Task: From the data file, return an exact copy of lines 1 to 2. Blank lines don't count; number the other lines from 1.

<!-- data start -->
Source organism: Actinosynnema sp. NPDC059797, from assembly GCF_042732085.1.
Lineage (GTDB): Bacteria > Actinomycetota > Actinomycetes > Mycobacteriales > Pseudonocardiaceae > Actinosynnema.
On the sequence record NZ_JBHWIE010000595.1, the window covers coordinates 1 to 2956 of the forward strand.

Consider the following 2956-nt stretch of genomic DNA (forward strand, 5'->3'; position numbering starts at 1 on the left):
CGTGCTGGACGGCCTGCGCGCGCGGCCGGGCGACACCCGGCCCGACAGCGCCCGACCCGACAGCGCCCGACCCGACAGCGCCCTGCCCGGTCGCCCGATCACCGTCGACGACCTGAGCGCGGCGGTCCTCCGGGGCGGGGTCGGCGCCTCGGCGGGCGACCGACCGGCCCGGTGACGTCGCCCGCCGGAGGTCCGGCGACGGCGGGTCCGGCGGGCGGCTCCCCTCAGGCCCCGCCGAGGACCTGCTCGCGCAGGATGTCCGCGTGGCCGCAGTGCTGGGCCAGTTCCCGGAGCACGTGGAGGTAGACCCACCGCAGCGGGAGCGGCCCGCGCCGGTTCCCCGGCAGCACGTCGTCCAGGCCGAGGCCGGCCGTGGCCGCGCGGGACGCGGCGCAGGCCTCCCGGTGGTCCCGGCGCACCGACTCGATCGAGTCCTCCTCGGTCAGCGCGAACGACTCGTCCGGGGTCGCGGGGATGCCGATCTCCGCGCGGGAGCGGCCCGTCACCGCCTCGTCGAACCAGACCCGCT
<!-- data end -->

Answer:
Source organism: Actinosynnema sp. NPDC059797, from assembly GCF_042732085.1.
Lineage (GTDB): Bacteria > Actinomycetota > Actinomycetes > Mycobacteriales > Pseudonocardiaceae > Actinosynnema.